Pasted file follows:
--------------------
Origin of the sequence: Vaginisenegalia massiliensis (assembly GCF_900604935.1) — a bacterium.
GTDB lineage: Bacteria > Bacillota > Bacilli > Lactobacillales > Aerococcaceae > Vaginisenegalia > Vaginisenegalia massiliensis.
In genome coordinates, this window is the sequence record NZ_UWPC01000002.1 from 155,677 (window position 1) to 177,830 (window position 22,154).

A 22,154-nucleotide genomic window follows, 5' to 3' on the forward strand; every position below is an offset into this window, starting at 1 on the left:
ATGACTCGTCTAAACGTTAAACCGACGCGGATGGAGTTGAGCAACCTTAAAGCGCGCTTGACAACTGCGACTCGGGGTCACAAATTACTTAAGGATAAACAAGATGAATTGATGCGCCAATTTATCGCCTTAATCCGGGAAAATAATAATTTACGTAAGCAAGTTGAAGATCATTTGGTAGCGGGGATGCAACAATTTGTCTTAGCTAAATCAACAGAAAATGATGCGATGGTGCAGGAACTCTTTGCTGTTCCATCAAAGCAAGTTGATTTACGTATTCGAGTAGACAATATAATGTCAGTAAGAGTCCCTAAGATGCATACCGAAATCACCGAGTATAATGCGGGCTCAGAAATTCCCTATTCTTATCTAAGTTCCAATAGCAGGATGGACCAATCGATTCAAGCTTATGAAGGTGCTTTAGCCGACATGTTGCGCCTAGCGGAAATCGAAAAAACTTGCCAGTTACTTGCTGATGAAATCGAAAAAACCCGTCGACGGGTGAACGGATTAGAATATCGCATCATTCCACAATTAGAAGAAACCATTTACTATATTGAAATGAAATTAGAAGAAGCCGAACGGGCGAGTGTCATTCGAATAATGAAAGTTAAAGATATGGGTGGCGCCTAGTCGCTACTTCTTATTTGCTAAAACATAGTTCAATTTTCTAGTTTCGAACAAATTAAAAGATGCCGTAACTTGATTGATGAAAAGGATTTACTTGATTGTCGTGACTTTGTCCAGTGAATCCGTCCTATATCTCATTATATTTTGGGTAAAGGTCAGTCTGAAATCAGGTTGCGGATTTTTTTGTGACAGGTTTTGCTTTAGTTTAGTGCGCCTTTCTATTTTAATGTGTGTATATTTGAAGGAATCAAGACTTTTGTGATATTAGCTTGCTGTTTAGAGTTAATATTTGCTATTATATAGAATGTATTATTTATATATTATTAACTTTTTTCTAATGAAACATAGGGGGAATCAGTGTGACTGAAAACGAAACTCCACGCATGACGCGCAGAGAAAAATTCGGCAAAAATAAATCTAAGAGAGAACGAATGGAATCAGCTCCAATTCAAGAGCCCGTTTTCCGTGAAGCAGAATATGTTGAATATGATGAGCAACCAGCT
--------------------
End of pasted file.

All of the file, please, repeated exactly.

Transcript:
Origin of the sequence: Vaginisenegalia massiliensis (assembly GCF_900604935.1) — a bacterium.
GTDB lineage: Bacteria > Bacillota > Bacilli > Lactobacillales > Aerococcaceae > Vaginisenegalia > Vaginisenegalia massiliensis.
In genome coordinates, this window is the sequence record NZ_UWPC01000002.1 from 155,677 (window position 1) to 177,830 (window position 22,154).

A 22,154-nucleotide genomic window follows, 5' to 3' on the forward strand; every position below is an offset into this window, starting at 1 on the left:
ATGACTCGTCTAAACGTTAAACCGACGCGGATGGAGTTGAGCAACCTTAAAGCGCGCTTGACAACTGCGACTCGGGGTCACAAATTACTTAAGGATAAACAAGATGAATTGATGCGCCAATTTATCGCCTTAATCCGGGAAAATAATAATTTACGTAAGCAAGTTGAAGATCATTTGGTAGCGGGGATGCAACAATTTGTCTTAGCTAAATCAACAGAAAATGATGCGATGGTGCAGGAACTCTTTGCTGTTCCATCAAAGCAAGTTGATTTACGTATTCGAGTAGACAATATAATGTCAGTAAGAGTCCCTAAGATGCATACCGAAATCACCGAGTATAATGCGGGCTCAGAAATTCCCTATTCTTATCTAAGTTCCAATAGCAGGATGGACCAATCGATTCAAGCTTATGAAGGTGCTTTAGCCGACATGTTGCGCCTAGCGGAAATCGAAAAAACTTGCCAGTTACTTGCTGATGAAATCGAAAAAACCCGTCGACGGGTGAACGGATTAGAATATCGCATCATTCCACAATTAGAAGAAACCATTTACTATATTGAAATGAAATTAGAAGAAGCCGAACGGGCGAGTGTCATTCGAATAATGAAAGTTAAAGATATGGGTGGCGCCTAGTCGCTACTTCTTATTTGCTAAAACATAGTTCAATTTTCTAGTTTCGAACAAATTAAAAGATGCCGTAACTTGATTGATGAAAAGGATTTACTTGATTGTCGTGACTTTGTCCAGTGAATCCGTCCTATATCTCATTATATTTTGGGTAAAGGTCAGTCTGAAATCAGGTTGCGGATTTTTTTGTGACAGGTTTTGCTTTAGTTTAGTGCGCCTTTCTATTTTAATGTGTGTATATTTGAAGGAATCAAGACTTTTGTGATATTAGCTTGCTGTTTAGAGTTAATATTTGCTATTATATAGAATGTATTATTTATATATTATTAACTTTTTTCTAATGAAACATAGGGGGAATCAGTGTGACTGAAAACGAAACTCCACGCATGACGCGCAGAGAAAAATTCGGCAAAAATAAATCTAAGAGAGAACGAATGGAATCAGCTCCAATTCAAGAGCCCGTTTTCCGTGAAGCAGAATATGTTGAATATGATGAGCAACCAGCT